Over 75 of these battlefields and related sites are now national parks. For the National Park Service, serving as the steward of these places, which occupy such a defining role in American memory, is not just a great honor, but a solemn responsibility.

Over time, individual battles have taken on a kind of historical shorthand. Chancellorsville has come to represent the intelligence and audacity of Robert E. Lee; Gettysburg: the high-water mark of the Confederacy; Vicksburg: the plodding determination of Ulysses S. Grant.

The first battle of Manassas was the first great Southern victory, a shock to the federal army, and the place where the name “Stonewall” entered the American lexicon. But deeper than that, Manassas was where the awful realization set in that this was going to be a protracted struggle, whose cost neither side had really bargained for.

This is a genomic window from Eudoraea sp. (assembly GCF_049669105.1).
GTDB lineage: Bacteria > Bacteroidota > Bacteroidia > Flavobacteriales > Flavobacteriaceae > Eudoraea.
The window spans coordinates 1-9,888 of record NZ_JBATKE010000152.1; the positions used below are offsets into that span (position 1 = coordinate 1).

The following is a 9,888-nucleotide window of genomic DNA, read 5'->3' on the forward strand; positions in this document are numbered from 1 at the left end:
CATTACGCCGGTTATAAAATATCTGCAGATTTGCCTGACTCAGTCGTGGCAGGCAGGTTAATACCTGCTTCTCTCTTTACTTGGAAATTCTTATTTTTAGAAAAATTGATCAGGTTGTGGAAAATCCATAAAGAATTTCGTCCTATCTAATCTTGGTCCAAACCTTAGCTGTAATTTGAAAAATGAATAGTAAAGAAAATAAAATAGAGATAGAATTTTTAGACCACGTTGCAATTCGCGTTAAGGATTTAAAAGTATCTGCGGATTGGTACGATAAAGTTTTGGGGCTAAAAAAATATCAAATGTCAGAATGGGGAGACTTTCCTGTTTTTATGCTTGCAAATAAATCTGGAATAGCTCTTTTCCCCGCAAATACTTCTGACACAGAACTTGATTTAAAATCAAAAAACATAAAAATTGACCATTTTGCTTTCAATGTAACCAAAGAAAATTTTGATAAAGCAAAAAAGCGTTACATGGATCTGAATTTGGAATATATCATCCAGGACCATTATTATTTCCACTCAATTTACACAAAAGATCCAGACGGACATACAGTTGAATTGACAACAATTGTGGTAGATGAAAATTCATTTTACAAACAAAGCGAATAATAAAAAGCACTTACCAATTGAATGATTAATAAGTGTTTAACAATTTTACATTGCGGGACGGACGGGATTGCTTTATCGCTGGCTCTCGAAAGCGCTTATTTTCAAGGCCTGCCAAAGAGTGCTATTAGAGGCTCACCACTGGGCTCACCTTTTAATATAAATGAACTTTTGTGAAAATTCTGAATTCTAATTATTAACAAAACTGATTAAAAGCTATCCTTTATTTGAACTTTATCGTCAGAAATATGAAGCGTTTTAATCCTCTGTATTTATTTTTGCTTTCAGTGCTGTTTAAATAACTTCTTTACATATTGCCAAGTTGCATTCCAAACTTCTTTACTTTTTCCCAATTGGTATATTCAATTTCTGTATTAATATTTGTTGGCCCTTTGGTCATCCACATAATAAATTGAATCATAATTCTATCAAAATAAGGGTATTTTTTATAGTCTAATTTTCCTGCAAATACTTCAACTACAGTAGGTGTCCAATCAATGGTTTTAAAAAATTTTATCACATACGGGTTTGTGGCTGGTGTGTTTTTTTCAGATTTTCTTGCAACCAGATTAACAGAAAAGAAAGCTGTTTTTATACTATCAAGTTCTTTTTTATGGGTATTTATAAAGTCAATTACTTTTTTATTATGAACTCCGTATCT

Quaker Guns near Manassas, VA. During the initial stages of the Civil War, before First Manassas (Bull Run), the Confederate forces knew that the Federal troops were watching them from balloons in Alexandria. In order to fool the Federal troops that they were heavier fortified than they really were, they used "Quaker Guns" which were chopped down tree trunks, and painted them black and pretended they were cannon. (Library of Congress photo)

By nightfall on July 21, combatants and spectators alike were probably asking themselves, “What have we done?”

One of the most important questions visitors to Civil War battlefields can ask today is: “How did we get to the point of war?”